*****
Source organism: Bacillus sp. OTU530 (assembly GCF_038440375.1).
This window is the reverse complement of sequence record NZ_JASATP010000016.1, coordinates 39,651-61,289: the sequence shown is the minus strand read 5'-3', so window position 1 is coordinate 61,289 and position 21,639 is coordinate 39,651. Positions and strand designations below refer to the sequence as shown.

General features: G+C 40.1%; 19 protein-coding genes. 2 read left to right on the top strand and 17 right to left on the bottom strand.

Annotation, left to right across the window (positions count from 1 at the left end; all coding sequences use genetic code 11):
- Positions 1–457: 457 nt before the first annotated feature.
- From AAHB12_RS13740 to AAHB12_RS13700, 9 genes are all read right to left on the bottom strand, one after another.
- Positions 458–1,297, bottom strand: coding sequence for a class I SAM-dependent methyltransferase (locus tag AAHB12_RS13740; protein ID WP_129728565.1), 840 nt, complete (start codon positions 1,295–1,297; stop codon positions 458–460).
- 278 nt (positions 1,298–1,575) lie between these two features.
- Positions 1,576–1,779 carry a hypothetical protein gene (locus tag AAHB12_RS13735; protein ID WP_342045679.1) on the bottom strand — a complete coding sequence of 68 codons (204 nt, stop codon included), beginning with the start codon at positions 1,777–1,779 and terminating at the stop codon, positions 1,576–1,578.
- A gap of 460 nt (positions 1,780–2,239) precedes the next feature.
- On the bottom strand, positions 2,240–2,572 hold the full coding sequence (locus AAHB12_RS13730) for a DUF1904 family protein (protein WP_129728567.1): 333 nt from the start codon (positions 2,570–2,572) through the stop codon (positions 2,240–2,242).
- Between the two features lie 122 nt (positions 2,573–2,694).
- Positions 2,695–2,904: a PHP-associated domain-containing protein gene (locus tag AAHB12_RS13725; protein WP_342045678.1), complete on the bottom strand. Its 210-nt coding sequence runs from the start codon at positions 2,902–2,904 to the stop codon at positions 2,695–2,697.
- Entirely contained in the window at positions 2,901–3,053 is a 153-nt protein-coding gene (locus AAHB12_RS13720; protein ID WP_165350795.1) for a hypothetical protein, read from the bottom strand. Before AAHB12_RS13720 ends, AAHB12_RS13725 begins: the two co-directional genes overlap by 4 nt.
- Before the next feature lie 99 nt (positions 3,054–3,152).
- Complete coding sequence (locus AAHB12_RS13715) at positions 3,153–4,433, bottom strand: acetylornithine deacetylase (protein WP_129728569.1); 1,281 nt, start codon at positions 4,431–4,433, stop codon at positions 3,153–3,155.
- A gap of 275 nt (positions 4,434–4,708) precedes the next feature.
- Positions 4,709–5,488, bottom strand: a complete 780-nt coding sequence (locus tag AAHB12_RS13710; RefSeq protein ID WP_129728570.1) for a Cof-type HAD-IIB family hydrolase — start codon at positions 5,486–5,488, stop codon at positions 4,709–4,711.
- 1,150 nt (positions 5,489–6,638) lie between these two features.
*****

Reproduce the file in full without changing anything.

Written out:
Source organism: Bacillus sp. OTU530 (assembly GCF_038440375.1).
This window is the reverse complement of sequence record NZ_JASATP010000016.1, coordinates 39,651-61,289: the sequence shown is the minus strand read 5'-3', so window position 1 is coordinate 61,289 and position 21,639 is coordinate 39,651. Positions and strand designations below refer to the sequence as shown.

General features: G+C 40.1%; 19 protein-coding genes. 2 read left to right on the top strand and 17 right to left on the bottom strand.

Annotation, left to right across the window (positions count from 1 at the left end; all coding sequences use genetic code 11):
- Positions 1–457: 457 nt before the first annotated feature.
- From AAHB12_RS13740 to AAHB12_RS13700, 9 genes are all read right to left on the bottom strand, one after another.
- Positions 458–1,297, bottom strand: coding sequence for a class I SAM-dependent methyltransferase (locus tag AAHB12_RS13740; protein ID WP_129728565.1), 840 nt, complete (start codon positions 1,295–1,297; stop codon positions 458–460).
- 278 nt (positions 1,298–1,575) lie between these two features.
- Positions 1,576–1,779 carry a hypothetical protein gene (locus tag AAHB12_RS13735; protein ID WP_342045679.1) on the bottom strand — a complete coding sequence of 68 codons (204 nt, stop codon included), beginning with the start codon at positions 1,777–1,779 and terminating at the stop codon, positions 1,576–1,578.
- A gap of 460 nt (positions 1,780–2,239) precedes the next feature.
- On the bottom strand, positions 2,240–2,572 hold the full coding sequence (locus AAHB12_RS13730) for a DUF1904 family protein (protein WP_129728567.1): 333 nt from the start codon (positions 2,570–2,572) through the stop codon (positions 2,240–2,242).
- Between the two features lie 122 nt (positions 2,573–2,694).
- Positions 2,695–2,904: a PHP-associated domain-containing protein gene (locus tag AAHB12_RS13725; protein WP_342045678.1), complete on the bottom strand. Its 210-nt coding sequence runs from the start codon at positions 2,902–2,904 to the stop codon at positions 2,695–2,697.
- Entirely contained in the window at positions 2,901–3,053 is a 153-nt protein-coding gene (locus AAHB12_RS13720; protein ID WP_165350795.1) for a hypothetical protein, read from the bottom strand. Before AAHB12_RS13720 ends, AAHB12_RS13725 begins: the two co-directional genes overlap by 4 nt.
- Before the next feature lie 99 nt (positions 3,054–3,152).
- Complete coding sequence (locus AAHB12_RS13715) at positions 3,153–4,433, bottom strand: acetylornithine deacetylase (protein WP_129728569.1); 1,281 nt, start codon at positions 4,431–4,433, stop codon at positions 3,153–3,155.
- A gap of 275 nt (positions 4,434–4,708) precedes the next feature.
- Positions 4,709–5,488, bottom strand: a complete 780-nt coding sequence (locus tag AAHB12_RS13710; RefSeq protein ID WP_129728570.1) for a Cof-type HAD-IIB family hydrolase — start codon at positions 5,486–5,488, stop codon at positions 4,709–4,711.
- 1,150 nt (positions 5,489–6,638) lie between these two features.